Technology

Beth Kindig

Predicted Facebook's Q2 '18 drop & Roku's meteoric rise

Breaking Down China’s Cloud IaaS and AI Market

Don’t make the mistake of looking at China’s past growth in cloud IaaS as an indication for the future. The opportunity lies dormant within the near-term shift in trajectory this service will have in the rapidly growing Chinese economy.  

Over the past few years, China’s IaaS market has bared little resemblance to the United States, as the U.S. dominates the global IaaS cloud market size of $40 billion. Of this, we see China is at 1/40thof the global IaaS cloud market totaling 1.2 billion in 2018. Due to reasons below, I foresee China’s market share of cloud IaaS undergoing an important increase in the next 1-3 years.

The goal of this analysis is to look closer at cloud infrastructure-as-a-service for the geographic region of China, and to analyze the forward growth of the leading cloud provider in China, Alibaba. Being a secular revenue segment, stock prices may be affected by a market pullback, but this revenue segment will continue to report strong growth despite macro conditions.  

Note: I’ve written extensively about cloud infrastructure-as-a-service and you can access the analysis under my FATrader profile. 

From Zero to One-Hundred: China’s AI Push

In 2017, China published a roadmap on how it seeks to become a global powerhouse in AI. According to the report, which is titled, “Next Generation Artificial Intelligence Development Plan,” the domestic AI market will be worth a total of $150 billion. Today, China’s AI market is worth $6.2 billion.

Artificial intelligence and machine learning require private cloud and public cloud infrastructure-as-a-service (or a hybrid mix with on-premise servers) as storing data in separate silos weakens AI and ML capabilities, reduces training performance and lowers accuracy. Artificial intelligence and machine learning require speed with most AI solutions split between 40/60 with private/public cloud or 60/40 if you’re a regulated industry.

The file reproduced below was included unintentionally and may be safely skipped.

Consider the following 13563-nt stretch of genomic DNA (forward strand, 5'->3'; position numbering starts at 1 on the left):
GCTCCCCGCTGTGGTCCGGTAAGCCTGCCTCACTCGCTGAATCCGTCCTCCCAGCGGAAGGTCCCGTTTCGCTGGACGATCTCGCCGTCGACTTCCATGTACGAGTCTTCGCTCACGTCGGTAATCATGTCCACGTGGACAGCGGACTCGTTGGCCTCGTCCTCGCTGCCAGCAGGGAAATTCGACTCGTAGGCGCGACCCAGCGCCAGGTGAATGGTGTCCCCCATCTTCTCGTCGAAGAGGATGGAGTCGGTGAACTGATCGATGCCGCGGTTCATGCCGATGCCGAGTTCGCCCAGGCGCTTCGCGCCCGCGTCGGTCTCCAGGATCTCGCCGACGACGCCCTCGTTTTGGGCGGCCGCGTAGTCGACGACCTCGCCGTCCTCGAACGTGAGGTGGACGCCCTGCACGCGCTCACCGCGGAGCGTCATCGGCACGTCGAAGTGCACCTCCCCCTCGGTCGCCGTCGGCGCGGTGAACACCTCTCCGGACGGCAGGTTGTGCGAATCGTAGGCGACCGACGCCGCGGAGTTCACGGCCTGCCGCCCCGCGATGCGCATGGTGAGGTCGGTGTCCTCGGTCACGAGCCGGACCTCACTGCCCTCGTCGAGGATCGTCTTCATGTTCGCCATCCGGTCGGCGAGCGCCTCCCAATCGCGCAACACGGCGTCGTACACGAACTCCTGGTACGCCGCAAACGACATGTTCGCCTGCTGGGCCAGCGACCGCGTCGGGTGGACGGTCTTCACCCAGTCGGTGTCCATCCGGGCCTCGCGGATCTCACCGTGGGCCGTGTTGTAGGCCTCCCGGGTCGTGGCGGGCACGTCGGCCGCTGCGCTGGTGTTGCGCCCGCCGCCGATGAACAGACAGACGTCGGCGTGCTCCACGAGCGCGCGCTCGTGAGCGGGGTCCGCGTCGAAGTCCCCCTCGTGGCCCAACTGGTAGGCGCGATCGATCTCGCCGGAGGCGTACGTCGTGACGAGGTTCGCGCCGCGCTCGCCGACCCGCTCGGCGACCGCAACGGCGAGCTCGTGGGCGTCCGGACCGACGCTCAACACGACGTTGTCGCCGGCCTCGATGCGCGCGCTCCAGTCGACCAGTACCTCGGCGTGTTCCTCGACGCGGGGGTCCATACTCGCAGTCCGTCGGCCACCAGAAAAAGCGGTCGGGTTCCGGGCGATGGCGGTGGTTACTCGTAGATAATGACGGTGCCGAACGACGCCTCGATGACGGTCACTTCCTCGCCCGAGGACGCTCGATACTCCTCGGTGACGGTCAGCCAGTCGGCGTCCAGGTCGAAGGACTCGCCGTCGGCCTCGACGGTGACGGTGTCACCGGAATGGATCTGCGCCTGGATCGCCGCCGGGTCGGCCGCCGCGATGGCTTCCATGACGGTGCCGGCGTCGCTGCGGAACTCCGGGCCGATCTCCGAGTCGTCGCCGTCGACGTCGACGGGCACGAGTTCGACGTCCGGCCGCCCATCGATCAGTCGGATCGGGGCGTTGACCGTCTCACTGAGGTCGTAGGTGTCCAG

To give you an example of how important cloud infrastructure is to scale, the United States CIA describes moving to the cloud in 2013 as “the best decision we’ve ever made.” For instance, what used to take 180 days to provision a server, improved to 60 days and now takes a few minutes. 

The chart above does not show the growth beyond 2020, which is where the runaway growth should occur. China is revving up from zero to one-hundred by having sizeable and sudden ambitions in artificial intelligence and machine learning that is not yet reflected in the annual $1 billion cloud IaaS market. At the roughly fifty percent year-over-year growth that this chart depicts, the AI market will reach approximately $60 billion by 2023-2024, which is in line with China’s Development Plan. This is also in line with the global market forecast which puts the AI market at $190 billion by 2025. 

When looking at total equity funding around the world, China exceeds the United States, claiming 48 percent of all AI equity investments compared to the U.S. at 38 percent and the rest of the world at 13 percent [1]. China’s AI investments are up nearly 4x since 2016 when it stood at 11.3 percent. The overall Chinese AI industry is growing at a rate of 67 percent and the country is now producing more AI patents than the United States. 

It’s no surprise that China has been running a massive trade surplus (especially last year), and this requires robust manufacturing infrastructure. There are millions of manufacturers in China that will benefit from robotics and automation as machines provide an increase in GMROI (gross margin return on investment). This will have a substantial impact on cloud IaaS requirements due to IoT automation, which is machines communicating with machines at the speed of humans. Next week, I'll break down more specifics on Alibaba Cloud.

 
 
 

[1]Note: The United States is still the leader in total number of AI startups and has a much higher quantity than China.

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Beth Kindig, is a contributing analyst to FATRADER covering technology. A prolific tech analyst from San Francisco with over 700 articles in the last 7 years, she has held senior-level product marketing and developer evangelist roles at tech companies in Silicon Valley.
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